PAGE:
PIERRE, S.D. — South Dakota is canceling its successful “Don’t Jerk and Drive” ad campaign after complaints that the double entendre is inappropriate.
That public safety campaign, intended to warn winter drivers against jerking the steering wheel on slick roads, has achieved its goal of engaging thousands of people, the Argus Leader reported. More than 16,000 people saw the #DontJerkAndDrive campaign on Twitter in its first week, and page views at the related Facebook page have jumped to almost 30,000 since the campaign launched, outperforming previous public safety campaigns 25 to 1.
However, the Department of Public Safety is killing the campaign after complaints about the possible sexual connotation of the term “jerk.”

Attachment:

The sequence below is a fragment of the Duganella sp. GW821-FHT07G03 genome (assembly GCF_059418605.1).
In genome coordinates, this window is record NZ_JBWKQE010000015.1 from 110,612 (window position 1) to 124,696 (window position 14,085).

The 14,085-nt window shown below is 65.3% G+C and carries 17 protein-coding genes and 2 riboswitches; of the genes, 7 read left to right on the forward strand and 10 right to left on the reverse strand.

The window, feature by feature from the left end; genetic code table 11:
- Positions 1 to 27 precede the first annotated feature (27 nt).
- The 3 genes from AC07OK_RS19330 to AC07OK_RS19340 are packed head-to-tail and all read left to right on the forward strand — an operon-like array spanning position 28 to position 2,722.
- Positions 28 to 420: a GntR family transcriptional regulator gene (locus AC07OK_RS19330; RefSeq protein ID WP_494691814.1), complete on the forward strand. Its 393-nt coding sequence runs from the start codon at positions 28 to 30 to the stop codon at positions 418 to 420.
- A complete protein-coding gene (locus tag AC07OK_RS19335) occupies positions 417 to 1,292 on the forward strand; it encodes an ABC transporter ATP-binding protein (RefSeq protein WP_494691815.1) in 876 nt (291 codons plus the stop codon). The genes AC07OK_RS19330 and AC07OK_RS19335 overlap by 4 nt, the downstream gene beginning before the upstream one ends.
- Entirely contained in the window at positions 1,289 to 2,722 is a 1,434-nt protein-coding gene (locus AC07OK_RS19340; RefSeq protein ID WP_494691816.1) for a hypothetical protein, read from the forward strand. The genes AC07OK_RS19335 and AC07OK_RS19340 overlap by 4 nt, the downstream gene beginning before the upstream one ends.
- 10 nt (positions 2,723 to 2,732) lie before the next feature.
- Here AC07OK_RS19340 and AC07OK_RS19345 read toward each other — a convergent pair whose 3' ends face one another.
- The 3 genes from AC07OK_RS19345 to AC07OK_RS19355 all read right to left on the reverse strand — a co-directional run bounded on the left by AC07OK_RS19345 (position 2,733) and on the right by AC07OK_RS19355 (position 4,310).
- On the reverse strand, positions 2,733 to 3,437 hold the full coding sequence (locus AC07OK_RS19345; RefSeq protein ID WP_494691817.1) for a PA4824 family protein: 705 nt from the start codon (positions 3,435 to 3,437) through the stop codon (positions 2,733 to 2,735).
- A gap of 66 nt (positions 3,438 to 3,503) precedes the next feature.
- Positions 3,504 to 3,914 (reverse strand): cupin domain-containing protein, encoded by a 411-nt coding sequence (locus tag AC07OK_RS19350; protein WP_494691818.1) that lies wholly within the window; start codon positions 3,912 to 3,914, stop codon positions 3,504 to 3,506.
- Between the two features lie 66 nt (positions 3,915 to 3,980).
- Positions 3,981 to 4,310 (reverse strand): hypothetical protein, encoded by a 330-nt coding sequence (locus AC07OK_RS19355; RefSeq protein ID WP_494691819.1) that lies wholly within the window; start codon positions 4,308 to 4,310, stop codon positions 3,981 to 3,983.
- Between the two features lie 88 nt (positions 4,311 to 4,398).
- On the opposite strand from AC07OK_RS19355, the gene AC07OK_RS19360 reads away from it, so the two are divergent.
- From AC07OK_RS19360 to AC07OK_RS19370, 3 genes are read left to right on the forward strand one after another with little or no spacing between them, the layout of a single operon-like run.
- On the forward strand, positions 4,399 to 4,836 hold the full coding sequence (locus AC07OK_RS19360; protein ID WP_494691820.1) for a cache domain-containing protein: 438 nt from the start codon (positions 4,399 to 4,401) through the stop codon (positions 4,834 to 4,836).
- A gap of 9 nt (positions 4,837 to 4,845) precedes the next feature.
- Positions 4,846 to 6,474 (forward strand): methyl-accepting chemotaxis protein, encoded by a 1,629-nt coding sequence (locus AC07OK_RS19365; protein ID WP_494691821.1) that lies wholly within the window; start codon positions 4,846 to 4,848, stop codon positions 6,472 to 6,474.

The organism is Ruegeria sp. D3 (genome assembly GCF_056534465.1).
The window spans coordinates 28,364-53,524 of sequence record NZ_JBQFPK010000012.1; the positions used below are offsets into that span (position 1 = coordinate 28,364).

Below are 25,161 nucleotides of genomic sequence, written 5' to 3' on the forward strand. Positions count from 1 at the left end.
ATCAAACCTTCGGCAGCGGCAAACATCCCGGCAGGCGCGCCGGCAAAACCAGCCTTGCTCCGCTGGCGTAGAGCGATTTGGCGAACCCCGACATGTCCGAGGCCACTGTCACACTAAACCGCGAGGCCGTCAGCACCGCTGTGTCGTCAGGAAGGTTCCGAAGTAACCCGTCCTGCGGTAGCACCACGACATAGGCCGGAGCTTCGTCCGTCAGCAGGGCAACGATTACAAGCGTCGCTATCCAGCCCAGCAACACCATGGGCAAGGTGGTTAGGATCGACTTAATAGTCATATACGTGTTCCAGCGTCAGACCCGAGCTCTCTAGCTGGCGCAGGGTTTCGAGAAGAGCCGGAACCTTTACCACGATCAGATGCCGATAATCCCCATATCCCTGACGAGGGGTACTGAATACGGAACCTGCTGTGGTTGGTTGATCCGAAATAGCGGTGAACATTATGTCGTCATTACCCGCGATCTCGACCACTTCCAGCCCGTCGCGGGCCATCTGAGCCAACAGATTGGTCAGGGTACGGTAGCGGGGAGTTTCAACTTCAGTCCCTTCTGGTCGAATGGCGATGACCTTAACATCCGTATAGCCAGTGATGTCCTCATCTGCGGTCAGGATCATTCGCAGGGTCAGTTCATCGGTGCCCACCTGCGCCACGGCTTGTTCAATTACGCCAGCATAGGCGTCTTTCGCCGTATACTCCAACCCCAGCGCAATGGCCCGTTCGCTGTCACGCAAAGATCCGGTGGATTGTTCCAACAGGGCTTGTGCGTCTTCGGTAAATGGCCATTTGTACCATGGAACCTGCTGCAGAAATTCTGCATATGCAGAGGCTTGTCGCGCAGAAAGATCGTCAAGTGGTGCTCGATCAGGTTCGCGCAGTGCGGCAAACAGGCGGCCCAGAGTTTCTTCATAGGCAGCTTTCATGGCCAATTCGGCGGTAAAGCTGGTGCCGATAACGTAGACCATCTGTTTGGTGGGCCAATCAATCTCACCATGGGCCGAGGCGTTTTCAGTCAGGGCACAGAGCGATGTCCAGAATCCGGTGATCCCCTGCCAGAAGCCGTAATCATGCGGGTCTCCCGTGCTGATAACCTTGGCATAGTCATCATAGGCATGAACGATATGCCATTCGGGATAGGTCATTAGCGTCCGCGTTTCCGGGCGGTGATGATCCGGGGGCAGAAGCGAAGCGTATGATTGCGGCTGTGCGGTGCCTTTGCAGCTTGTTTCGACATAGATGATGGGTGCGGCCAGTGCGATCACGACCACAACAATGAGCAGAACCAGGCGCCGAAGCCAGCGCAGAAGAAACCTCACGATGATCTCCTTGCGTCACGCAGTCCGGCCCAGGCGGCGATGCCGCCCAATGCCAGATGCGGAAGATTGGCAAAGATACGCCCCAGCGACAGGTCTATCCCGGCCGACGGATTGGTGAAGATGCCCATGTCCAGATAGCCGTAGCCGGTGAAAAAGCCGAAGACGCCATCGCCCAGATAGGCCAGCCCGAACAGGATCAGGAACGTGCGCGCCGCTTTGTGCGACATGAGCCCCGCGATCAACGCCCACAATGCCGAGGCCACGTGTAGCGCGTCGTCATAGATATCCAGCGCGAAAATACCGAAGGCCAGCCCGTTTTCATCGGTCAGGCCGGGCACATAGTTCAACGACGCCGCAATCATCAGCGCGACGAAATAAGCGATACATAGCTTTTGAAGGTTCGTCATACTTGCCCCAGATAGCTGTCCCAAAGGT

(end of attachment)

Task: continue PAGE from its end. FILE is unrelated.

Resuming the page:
“I decided to pull the ad,” DPS secretary Trevor Jones told the newspaper. “This is an important safety message and I don’t want this innuendo to distract from our goal to save lives on the road.”
Earlier, DPS officials behind the campaign had said the double meaning was done on purpose as part of an effort to reach young males — the demographic most likely to crash in icy conditions. Other parts of the campaign included the phrases “Jerking isn’t a joke,” “Think before you jerk,” and “Keep calm and don’t jerk the wheel.”
But in the end, the same boldness that made the campaign so attention-grabbing appears to have doomed it. Republican state Rep. Mike Verchio said he planned to call the campaign’s organizers before the transportation committee to ask what they were thinking.